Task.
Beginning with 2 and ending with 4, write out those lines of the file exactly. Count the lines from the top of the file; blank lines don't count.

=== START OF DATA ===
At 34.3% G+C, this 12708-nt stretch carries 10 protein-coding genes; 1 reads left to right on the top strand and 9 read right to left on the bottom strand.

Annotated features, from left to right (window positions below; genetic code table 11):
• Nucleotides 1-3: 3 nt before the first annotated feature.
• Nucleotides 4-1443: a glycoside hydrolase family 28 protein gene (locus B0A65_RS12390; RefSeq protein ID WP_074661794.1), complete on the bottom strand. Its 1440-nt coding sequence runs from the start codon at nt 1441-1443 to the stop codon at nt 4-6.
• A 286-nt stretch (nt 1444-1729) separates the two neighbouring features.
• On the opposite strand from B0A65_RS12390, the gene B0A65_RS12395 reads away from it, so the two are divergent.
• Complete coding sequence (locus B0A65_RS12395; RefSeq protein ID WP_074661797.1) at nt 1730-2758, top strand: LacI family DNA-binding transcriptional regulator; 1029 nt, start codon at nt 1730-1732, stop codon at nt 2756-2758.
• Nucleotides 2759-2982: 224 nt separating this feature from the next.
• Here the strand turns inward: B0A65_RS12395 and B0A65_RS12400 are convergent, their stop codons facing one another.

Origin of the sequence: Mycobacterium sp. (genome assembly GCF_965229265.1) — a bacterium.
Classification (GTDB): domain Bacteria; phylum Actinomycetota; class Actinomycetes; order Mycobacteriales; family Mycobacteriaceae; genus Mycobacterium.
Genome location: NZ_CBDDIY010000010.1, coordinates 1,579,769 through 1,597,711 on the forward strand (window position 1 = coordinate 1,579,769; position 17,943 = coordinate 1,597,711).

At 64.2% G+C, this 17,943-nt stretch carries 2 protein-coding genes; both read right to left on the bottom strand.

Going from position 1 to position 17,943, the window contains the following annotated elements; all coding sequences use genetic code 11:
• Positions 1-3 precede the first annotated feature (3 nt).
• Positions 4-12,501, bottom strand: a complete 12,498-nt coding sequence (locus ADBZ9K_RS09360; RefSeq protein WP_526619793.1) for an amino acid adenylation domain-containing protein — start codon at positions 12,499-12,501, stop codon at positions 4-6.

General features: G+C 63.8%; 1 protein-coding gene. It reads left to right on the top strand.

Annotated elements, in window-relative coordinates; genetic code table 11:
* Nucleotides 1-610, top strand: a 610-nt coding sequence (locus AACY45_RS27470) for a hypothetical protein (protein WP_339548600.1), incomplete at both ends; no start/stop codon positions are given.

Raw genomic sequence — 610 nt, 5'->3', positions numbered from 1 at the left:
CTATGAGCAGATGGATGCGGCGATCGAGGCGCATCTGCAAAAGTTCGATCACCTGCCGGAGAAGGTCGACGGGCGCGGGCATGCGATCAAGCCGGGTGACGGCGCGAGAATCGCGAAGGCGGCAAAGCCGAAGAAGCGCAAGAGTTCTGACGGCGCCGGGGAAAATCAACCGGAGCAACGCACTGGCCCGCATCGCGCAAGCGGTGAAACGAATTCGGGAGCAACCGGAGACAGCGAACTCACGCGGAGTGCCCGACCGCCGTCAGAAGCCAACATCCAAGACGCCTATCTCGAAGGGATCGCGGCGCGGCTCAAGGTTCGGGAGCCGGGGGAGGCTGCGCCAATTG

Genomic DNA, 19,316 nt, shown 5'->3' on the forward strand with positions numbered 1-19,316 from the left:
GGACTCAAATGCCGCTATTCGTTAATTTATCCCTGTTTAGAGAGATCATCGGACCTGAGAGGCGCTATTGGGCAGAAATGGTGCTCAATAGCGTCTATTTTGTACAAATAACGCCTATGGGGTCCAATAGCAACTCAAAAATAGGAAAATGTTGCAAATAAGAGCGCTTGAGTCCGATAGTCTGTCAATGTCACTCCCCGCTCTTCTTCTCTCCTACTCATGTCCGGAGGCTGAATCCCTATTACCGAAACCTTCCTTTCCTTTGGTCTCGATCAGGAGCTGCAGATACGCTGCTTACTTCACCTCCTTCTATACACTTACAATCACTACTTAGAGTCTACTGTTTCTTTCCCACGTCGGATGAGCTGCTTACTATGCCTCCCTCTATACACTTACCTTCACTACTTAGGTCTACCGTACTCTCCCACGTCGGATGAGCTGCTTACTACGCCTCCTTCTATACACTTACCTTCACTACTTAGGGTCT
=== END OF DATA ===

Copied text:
Annotated features, from left to right (window positions below; genetic code table 11):
• Nucleotides 1-3: 3 nt before the first annotated feature.
• Nucleotides 4-1443: a glycoside hydrolase family 28 protein gene (locus B0A65_RS12390; RefSeq protein ID WP_074661794.1), complete on the bottom strand. Its 1440-nt coding sequence runs from the start codon at nt 1441-1443 to the stop codon at nt 4-6.